68.13 Annotation A court should not defer to a municipality's interpretation of a statewide standard. Doing so would give one locality disproportionate authority to influence state standards established by the legislature. If the language of the municipality's ordinance appears to be unique and does not parrot a state statute but rather the language was drafted by the municipality in an effort to address a local concern, applying a presumption of correctness, the court will defer to the municipality's interpretation if it is reasonable. Ottman v. Town of Primrose, 2011 WI 18, 332 Wis. 2d 3, 796 N.W.2d 411, 08-3182.
68.13 Annotation A municipality's interpretation of its own ordinance is unreasonable if it is contrary to law, if it is clearly contrary to the intent, history, or purpose of the ordinance or if it is without a rational basis. An interpretation that directly contravenes the words of the ordinance is also unreasonable. Ottman v. Town of Primrose, 2011 WI 18, 332 Wis. 2d 3, 796 N.W.2d 411, 08-3182.
68.13 Annotation A certiorari court cannot order a board to perform a certain act. Thus, a court on certiorari review was without statutory authority to provide the equitable relief requested in this case. Certiorari exists to test the validity of decisions by administrative or quasi-judicial bodies. The scope of certiorari extends to questions of jurisdiction, power, and authority of the inferior tribunal to do the action complained of, as well as questions relating to the irregularity of the proceedings. Guerrero v. City of Kenosha Housing Authority, 2011 WI App 138, 337 Wis. 2d 484, 805 N.W.2d 127, 10-2305.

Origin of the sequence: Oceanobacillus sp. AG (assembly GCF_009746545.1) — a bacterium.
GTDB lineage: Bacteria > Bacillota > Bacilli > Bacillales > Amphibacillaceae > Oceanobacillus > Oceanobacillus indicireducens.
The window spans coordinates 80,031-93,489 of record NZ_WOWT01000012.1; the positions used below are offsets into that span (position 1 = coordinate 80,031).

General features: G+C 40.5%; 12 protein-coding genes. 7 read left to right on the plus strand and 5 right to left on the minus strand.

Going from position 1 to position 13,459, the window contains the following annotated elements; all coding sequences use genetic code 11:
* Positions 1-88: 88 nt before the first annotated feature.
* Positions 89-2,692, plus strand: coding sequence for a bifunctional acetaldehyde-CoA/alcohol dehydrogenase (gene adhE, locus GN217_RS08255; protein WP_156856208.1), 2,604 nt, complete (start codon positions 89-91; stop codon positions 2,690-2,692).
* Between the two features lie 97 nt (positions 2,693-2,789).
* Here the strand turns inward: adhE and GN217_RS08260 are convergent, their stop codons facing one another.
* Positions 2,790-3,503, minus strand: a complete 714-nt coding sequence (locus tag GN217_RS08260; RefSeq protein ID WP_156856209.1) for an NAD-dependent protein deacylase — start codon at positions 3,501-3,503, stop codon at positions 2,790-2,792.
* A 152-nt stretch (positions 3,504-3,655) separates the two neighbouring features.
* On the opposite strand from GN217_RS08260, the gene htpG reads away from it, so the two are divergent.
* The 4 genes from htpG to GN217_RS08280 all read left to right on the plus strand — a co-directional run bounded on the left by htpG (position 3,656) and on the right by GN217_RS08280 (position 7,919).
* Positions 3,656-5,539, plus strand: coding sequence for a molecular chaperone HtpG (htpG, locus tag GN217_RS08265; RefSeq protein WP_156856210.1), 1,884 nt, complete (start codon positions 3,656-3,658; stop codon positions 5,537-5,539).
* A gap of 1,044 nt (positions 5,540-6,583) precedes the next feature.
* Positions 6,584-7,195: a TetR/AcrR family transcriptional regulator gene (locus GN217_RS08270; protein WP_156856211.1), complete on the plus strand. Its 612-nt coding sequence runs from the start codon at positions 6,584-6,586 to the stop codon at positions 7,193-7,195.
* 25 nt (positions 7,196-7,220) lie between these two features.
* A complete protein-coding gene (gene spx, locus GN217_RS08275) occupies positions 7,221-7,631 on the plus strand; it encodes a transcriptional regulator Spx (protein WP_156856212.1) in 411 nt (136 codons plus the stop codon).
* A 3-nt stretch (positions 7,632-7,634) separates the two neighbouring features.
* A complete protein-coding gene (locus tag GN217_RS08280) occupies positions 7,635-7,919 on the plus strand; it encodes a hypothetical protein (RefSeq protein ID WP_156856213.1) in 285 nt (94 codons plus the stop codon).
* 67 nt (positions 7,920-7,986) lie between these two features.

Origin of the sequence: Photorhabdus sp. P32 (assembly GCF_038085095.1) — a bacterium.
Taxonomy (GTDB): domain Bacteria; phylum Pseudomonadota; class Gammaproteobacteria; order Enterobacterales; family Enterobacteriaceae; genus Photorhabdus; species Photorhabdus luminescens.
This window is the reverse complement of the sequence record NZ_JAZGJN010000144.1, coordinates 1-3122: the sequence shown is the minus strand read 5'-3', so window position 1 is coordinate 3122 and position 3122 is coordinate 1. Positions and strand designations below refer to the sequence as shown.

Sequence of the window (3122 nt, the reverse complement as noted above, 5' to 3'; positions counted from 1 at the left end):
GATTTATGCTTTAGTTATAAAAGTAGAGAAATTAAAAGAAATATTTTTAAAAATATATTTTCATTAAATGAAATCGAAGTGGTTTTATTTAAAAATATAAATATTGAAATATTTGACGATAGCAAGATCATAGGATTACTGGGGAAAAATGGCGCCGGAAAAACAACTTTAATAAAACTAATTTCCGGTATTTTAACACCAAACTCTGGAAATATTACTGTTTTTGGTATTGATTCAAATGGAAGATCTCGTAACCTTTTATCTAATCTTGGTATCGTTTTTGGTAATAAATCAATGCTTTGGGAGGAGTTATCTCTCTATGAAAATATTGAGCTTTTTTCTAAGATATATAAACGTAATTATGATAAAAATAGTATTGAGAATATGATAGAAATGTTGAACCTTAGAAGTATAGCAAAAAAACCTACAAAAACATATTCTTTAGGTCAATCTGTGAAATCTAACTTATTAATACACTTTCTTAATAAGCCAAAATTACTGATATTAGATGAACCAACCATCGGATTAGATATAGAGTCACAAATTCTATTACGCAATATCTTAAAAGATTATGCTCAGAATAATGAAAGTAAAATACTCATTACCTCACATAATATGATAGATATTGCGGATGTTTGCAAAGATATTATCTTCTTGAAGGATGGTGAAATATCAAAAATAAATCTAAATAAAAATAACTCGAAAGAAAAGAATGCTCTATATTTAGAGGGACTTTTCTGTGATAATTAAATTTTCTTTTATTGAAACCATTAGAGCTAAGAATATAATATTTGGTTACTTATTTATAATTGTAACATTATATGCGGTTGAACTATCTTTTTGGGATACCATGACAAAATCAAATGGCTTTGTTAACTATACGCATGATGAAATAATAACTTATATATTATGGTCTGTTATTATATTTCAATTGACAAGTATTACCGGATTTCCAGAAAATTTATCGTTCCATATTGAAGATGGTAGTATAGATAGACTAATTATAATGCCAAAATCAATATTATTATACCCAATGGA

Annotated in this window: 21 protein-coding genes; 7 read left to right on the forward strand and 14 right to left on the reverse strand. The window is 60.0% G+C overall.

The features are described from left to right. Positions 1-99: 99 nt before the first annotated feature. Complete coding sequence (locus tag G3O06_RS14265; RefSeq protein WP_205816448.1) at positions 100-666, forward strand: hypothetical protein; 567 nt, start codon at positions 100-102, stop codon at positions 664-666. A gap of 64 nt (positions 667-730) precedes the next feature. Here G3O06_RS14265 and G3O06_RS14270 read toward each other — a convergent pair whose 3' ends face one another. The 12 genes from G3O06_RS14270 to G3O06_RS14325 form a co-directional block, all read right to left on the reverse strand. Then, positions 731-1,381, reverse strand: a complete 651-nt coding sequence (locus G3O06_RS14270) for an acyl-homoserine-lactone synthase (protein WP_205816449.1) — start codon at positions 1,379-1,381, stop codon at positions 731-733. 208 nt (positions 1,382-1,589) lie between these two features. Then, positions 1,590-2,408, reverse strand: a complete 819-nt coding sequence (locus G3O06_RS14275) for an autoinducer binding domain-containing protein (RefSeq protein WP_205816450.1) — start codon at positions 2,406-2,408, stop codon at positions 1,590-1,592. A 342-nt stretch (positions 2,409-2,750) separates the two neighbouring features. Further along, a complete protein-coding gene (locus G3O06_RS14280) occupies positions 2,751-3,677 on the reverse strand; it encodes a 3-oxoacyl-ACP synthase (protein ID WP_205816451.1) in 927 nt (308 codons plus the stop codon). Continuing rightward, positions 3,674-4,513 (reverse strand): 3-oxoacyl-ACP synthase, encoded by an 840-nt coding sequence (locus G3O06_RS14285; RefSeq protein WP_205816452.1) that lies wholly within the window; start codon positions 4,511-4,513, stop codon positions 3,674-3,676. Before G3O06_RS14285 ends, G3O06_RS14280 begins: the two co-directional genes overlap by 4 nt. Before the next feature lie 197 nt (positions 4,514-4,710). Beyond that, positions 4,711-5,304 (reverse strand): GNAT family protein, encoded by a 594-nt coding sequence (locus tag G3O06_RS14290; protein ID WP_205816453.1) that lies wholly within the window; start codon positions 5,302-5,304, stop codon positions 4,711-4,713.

68.13 Annotation Under sub. (1) and s. 68.12 (2) the decision subject to certiorari review is the final determination made by the administrative panel. However, there are two exceptions to the general rule that a petition for certiorari must go to the body whose acts are being reviewed: 1) when specially provided by statute, or in particular cases of necessity, as when the board or body whose acts are sought to be reviewed is not continuing or has ceased to exist; and 2) when service requirements are ambiguous, and there is an absence of a clear statutory identity of the board or body. Koenig v. Pierce County Department of Human Services, 2016 WI App 23, 367 Wis. 2d 633, 877 N.W.2d 632, 15-0410.
68.13 Annotation The 30-day period during which certiorari review is available for a town board's highway order to lay out, alter, or discontinue a highway begins to run on the date that the highway order is recorded by the register of deeds. Pulera v. Town of Richmond, 2017 WI 61, 375 Wis. 2d 676, 896 N.W.2d 342, 15-1016. But see Zelman v. Town of Erin, 2018 WI App 50, 383 Wis. 2d 679, 917 N.W.2d 222, 17-1529.
68.13 Annotation An oral vote of a town board does not constitute a “final determination” under sub. (1) because it does not satisfy the description of “final determination” under s. 68.12, and attendance at a public hearing where the oral vote occurred did not constitute “receipt” of the decision. Zelman v. Town of Erin, 2018 WI App 50, 383 Wis. 2d 679, 917 N.W.2d 222, 17-1529.